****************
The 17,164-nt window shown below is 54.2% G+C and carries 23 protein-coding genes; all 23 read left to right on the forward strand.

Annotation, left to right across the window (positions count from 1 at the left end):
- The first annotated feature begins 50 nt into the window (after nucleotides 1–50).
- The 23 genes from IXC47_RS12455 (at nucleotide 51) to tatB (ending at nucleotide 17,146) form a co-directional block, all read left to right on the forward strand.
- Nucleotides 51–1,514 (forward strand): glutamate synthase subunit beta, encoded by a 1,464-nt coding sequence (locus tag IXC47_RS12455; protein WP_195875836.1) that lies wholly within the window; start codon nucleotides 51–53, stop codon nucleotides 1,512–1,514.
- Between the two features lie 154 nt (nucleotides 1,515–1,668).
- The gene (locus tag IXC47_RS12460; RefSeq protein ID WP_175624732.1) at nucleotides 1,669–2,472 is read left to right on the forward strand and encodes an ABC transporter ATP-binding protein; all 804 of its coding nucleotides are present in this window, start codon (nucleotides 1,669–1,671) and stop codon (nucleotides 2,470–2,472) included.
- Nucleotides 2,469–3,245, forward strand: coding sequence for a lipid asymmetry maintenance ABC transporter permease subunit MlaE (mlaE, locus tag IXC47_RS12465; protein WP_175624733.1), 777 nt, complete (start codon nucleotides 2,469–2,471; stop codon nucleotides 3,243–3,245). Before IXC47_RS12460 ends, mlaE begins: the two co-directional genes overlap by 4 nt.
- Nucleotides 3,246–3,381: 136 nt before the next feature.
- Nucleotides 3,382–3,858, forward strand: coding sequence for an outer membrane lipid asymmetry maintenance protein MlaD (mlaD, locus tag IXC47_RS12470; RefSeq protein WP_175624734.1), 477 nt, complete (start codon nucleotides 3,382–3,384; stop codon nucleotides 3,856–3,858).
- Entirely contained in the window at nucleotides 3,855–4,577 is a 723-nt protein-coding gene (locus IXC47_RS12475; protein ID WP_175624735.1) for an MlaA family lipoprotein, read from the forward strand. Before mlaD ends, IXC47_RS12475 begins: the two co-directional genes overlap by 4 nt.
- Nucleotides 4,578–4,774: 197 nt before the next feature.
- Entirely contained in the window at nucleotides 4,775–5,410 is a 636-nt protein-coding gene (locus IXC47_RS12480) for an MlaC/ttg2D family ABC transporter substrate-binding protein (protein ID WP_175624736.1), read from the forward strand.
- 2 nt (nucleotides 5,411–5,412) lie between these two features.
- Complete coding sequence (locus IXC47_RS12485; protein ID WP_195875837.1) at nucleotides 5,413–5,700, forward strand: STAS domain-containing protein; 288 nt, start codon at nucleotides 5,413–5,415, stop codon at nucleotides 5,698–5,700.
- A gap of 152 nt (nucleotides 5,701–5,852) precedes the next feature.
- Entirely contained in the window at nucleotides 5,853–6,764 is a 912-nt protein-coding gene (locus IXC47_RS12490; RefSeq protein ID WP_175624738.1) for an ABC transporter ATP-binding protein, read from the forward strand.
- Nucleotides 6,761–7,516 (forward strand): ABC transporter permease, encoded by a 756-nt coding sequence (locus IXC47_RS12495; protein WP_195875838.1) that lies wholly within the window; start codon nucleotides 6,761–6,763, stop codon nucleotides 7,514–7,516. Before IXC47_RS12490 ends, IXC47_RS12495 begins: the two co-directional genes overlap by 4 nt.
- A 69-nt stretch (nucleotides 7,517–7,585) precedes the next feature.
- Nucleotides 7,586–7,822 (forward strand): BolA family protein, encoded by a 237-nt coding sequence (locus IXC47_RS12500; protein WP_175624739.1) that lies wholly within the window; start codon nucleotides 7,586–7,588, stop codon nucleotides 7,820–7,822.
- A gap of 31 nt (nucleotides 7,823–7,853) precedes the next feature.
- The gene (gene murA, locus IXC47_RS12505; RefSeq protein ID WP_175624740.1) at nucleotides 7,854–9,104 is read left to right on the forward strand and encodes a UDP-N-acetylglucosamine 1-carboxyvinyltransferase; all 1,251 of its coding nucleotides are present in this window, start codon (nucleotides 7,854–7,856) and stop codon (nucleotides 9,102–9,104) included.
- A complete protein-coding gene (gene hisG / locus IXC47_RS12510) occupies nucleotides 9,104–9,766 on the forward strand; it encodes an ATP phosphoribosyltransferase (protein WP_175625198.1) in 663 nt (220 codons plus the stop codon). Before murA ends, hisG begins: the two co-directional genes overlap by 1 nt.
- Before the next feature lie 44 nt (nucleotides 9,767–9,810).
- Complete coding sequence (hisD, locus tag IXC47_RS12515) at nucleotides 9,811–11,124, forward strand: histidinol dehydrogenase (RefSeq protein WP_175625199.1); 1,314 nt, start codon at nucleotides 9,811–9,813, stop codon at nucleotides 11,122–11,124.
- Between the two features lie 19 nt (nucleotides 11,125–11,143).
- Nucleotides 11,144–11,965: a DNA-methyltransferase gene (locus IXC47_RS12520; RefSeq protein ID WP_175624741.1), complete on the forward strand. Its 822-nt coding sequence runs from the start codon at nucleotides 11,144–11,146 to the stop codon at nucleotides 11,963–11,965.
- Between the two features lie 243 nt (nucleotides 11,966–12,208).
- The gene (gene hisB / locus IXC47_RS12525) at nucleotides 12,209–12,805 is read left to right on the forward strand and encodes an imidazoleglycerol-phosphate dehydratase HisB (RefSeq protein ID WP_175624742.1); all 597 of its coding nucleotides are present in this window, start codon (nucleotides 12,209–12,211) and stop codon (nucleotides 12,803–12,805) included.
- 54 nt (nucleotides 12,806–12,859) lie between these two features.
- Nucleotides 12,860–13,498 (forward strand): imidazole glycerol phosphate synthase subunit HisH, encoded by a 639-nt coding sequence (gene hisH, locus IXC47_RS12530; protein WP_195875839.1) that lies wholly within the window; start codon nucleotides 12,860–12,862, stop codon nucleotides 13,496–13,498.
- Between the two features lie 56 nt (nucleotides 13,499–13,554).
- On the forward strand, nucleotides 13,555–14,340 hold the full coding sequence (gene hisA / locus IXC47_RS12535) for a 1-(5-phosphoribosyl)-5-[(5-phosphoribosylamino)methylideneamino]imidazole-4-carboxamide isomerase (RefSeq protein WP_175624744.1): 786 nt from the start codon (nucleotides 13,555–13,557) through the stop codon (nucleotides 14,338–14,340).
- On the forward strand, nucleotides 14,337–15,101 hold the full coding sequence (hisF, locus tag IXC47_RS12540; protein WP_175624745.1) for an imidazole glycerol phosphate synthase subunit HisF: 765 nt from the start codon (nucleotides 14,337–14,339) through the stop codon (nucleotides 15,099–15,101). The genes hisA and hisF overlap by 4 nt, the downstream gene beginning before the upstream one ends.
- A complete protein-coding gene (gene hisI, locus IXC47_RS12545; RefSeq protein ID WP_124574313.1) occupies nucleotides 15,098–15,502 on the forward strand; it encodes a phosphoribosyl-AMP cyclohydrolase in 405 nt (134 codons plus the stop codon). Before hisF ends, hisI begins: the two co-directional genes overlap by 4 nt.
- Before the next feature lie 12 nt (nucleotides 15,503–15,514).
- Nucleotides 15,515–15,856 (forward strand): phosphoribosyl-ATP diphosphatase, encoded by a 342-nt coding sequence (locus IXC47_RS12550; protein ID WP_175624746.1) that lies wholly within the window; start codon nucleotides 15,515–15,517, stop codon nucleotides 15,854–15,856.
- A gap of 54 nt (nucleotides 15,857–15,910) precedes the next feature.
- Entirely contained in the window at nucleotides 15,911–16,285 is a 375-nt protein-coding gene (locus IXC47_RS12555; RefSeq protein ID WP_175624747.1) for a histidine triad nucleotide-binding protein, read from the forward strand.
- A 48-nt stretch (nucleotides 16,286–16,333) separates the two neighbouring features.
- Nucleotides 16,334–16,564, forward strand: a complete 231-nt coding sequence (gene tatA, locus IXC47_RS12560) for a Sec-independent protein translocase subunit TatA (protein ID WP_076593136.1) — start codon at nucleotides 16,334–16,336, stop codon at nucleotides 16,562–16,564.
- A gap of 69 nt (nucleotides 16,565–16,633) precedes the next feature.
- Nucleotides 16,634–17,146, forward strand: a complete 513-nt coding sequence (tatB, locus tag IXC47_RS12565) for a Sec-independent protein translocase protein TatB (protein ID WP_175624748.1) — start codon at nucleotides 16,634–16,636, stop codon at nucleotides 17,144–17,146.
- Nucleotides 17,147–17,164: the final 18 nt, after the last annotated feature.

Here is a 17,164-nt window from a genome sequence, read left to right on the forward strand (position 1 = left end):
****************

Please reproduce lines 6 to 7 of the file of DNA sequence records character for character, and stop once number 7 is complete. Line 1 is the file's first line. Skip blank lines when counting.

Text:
- Between the two features lie 154 nt (nucleotides 1,515–1,668).
- The gene (locus tag IXC47_RS12460; RefSeq protein ID WP_175624732.1) at nucleotides 1,669–2,472 is read left to right on the forward strand and encodes an ABC transporter ATP-binding protein; all 804 of its coding nucleotides are present in this window, start codon (nucleotides 1,669–1,671) and stop codon (nucleotides 2,470–2,472) included.